Access barriers to formal health services: focus on sleeping sickness in Teso District, Western Kenya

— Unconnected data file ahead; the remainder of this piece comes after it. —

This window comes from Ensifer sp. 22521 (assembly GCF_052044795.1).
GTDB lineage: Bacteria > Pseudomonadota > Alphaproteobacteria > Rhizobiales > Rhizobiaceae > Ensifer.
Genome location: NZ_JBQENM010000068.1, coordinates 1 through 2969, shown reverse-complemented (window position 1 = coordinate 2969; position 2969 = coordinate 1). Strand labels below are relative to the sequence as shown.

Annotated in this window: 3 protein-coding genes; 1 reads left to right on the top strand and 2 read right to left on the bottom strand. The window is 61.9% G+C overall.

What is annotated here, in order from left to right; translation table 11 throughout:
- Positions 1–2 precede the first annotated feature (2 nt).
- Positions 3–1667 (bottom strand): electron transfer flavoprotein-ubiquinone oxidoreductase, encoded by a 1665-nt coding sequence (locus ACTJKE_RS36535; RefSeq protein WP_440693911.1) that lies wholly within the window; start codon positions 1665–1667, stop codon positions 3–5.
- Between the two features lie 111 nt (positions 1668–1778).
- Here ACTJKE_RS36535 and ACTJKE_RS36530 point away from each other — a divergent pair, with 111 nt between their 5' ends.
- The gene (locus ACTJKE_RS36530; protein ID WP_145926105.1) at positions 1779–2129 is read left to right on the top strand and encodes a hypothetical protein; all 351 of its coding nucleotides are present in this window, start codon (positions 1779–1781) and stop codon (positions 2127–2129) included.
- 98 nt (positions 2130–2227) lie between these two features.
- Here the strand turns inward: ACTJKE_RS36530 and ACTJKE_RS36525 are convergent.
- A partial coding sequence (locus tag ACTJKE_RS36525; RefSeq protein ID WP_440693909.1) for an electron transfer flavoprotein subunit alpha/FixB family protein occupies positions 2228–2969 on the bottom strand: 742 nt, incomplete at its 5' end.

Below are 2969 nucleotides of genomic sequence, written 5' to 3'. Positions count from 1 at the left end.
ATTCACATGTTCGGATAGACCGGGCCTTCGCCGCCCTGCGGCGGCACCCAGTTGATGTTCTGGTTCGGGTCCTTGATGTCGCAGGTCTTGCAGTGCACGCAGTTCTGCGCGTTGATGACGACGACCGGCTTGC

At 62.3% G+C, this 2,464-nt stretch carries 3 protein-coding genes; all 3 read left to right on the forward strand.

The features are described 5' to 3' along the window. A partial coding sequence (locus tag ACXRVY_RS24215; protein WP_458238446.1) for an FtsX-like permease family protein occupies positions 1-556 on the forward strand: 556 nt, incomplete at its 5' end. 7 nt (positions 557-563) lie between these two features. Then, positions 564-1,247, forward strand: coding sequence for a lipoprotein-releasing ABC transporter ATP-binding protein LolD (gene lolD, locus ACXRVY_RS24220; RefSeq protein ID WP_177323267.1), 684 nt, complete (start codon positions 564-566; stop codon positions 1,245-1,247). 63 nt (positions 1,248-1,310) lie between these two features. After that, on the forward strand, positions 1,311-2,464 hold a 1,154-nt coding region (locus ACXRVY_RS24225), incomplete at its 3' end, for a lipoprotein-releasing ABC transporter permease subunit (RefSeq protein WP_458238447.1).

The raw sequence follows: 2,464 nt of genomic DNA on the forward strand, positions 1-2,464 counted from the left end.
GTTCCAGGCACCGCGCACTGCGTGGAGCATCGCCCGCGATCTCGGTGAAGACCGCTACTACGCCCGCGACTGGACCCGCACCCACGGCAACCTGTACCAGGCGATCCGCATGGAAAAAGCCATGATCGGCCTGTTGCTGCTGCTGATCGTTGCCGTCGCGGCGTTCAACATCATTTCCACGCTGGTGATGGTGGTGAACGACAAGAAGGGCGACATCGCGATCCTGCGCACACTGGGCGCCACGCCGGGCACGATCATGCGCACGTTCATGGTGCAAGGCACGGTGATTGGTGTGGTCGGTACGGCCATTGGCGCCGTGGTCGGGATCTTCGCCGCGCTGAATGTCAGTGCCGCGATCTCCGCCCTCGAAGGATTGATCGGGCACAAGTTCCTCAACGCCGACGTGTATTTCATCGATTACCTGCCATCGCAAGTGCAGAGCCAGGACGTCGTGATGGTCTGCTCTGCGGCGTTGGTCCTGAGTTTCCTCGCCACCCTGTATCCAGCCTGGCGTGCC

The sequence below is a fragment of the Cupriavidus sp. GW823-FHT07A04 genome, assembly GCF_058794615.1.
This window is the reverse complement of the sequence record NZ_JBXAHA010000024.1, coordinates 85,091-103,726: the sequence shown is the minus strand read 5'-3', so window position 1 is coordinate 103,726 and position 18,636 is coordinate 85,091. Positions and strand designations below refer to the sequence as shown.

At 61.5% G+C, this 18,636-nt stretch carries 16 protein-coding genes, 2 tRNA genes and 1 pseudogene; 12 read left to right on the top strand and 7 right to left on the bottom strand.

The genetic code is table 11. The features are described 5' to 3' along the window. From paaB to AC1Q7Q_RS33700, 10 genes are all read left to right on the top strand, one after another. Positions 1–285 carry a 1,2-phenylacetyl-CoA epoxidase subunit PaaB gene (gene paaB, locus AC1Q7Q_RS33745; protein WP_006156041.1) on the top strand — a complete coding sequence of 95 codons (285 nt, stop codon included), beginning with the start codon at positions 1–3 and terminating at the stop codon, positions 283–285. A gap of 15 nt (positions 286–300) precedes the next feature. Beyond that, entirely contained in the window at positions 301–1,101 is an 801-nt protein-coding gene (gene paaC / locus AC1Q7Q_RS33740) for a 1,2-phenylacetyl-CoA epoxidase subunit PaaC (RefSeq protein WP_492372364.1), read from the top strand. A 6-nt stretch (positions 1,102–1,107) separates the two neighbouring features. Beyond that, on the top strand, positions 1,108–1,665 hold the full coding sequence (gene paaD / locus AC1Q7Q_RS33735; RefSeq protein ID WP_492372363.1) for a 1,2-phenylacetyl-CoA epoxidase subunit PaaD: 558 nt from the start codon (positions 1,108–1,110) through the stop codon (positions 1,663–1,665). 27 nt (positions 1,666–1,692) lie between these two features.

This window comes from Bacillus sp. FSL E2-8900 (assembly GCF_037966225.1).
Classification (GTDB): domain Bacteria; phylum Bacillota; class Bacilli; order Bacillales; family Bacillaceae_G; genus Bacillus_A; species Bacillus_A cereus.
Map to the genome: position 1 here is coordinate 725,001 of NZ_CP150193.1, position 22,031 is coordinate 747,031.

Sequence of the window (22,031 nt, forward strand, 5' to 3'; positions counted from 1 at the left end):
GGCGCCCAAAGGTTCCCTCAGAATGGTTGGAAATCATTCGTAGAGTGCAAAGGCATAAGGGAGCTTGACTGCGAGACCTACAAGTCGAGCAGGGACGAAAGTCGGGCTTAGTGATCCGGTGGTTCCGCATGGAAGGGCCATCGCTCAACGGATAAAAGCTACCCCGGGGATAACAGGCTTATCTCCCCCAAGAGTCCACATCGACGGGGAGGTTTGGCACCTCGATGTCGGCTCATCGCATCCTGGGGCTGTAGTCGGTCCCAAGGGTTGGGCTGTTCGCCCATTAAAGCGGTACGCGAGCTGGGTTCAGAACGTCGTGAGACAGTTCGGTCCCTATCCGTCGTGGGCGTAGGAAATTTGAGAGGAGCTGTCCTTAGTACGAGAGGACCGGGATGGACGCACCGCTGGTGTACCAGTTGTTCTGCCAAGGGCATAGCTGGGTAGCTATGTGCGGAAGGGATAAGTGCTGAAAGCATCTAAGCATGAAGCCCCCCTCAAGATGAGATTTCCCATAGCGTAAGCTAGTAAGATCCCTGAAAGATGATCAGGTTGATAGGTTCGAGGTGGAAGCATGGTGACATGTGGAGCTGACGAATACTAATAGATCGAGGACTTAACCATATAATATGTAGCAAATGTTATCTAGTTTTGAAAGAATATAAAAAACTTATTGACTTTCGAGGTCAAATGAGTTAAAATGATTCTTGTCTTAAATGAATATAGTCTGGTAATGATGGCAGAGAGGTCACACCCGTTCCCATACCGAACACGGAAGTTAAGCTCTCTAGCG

This study was designed to investigate access barriers to formal health services among communities in Teso district, one of the traditionally known human trypanosomiasis (HAT) or sleeping sickness foci in western Kenya. The focus of the study was on the National Sleeping Sickness Referral Hospital (NSSRH) based at Alupe. The study was undertaken between March and June 2010 in four divisions of Teso District, namely, Chakol, Amukura, Amagoro and Ang'urai. Three questions that centred around an establishment of people's knowledge and attitude towards sleeping sickness, treatment procedure and the hospital; the factors that influence health seeking behaviour of the people living in the research site; and whether formal health providers in the study site offered referral advice to potential sleeping sickness patients formed research questions that the sttJdy sought to answer. The overall objective of the study was to assess barriers to formal health services offered at the National Sleeping Sickness Referral Hospital. A combination of disease theory and the health belief model guided the study. Data were collected through secondary sources (journal articles, books, theses, published and unpublished reports), structured interviews, focus group discussions, key informant interviews and direct observation. The study employed purposive sampling to establish the villages where research activities were undertaken. In total, 400 respondents were interviewed and 8 focus group discussions were held. The findings indicate that there are socio-cultural and demographic barriers that may hinder access to services offered at NSSRH and formal health services in general within the district. The barriers include social stigma associated with the NSSRH, the disease and the treatment process; lack of knowledge about the epidemiology of sleeping sickness, the location and functions of NSSRH among community members; ethnicity; and the existence of a multiplicity of healthcare options, both formal and informal, within the research site. Long distance to health facilities was also indicated by respondents as a determinant of their utilization of health services. The health infrastructure also presented an access barrier to formal health service provision through centralization of the NSSRH, diagnostic and treatment procedure of sleeping sickness, and the quality of services exhibited through harassment of healthcare-seekers by providers ana/or long queues of healthcare-seekers at the health centres. The study concludes that access barriers to services offered at the NSSRH and formal health services, within Teso district in general, exist. The study, therefore, recommends continuous sensitization of the community and non HAT formal health attendants within the district about the disease and the services offered at the NSSRH to increase hospital visibility. The study also recommends capacity building of health facilities in all the divisions traditionally affected by sleeping sickness in western Kenya and beyond to aid in diagnosis of the disease. An improvement of diagnostic technologies for HAT at the NSSRH to enhance compliance and confidence of the community members for the hospital and its services is also recommended.